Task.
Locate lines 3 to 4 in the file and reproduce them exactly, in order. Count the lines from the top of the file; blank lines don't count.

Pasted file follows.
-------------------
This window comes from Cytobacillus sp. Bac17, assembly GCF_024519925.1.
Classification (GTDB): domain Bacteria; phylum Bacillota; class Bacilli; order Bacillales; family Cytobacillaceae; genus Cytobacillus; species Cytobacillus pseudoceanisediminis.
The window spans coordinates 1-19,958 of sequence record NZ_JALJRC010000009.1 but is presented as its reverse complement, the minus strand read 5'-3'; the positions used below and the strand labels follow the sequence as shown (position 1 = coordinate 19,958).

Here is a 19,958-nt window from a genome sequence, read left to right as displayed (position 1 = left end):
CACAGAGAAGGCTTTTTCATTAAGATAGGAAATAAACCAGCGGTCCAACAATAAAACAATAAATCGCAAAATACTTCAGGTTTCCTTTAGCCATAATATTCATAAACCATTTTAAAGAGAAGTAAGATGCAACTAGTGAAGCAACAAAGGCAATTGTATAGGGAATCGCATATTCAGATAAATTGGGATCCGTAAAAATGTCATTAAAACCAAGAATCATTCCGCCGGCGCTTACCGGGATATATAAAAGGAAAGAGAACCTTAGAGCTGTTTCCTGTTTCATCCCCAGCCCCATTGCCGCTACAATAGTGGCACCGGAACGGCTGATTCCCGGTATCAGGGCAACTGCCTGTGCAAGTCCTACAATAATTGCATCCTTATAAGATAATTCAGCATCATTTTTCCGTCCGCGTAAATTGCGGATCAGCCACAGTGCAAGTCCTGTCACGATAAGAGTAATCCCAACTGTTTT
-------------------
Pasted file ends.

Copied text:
The window spans coordinates 1-19,958 of sequence record NZ_JALJRC010000009.1 but is presented as its reverse complement, the minus strand read 5'-3'; the positions used below and the strand labels follow the sequence as shown (position 1 = coordinate 19,958).

Here is a 19,958-nt window from a genome sequence, read left to right as displayed (position 1 = left end):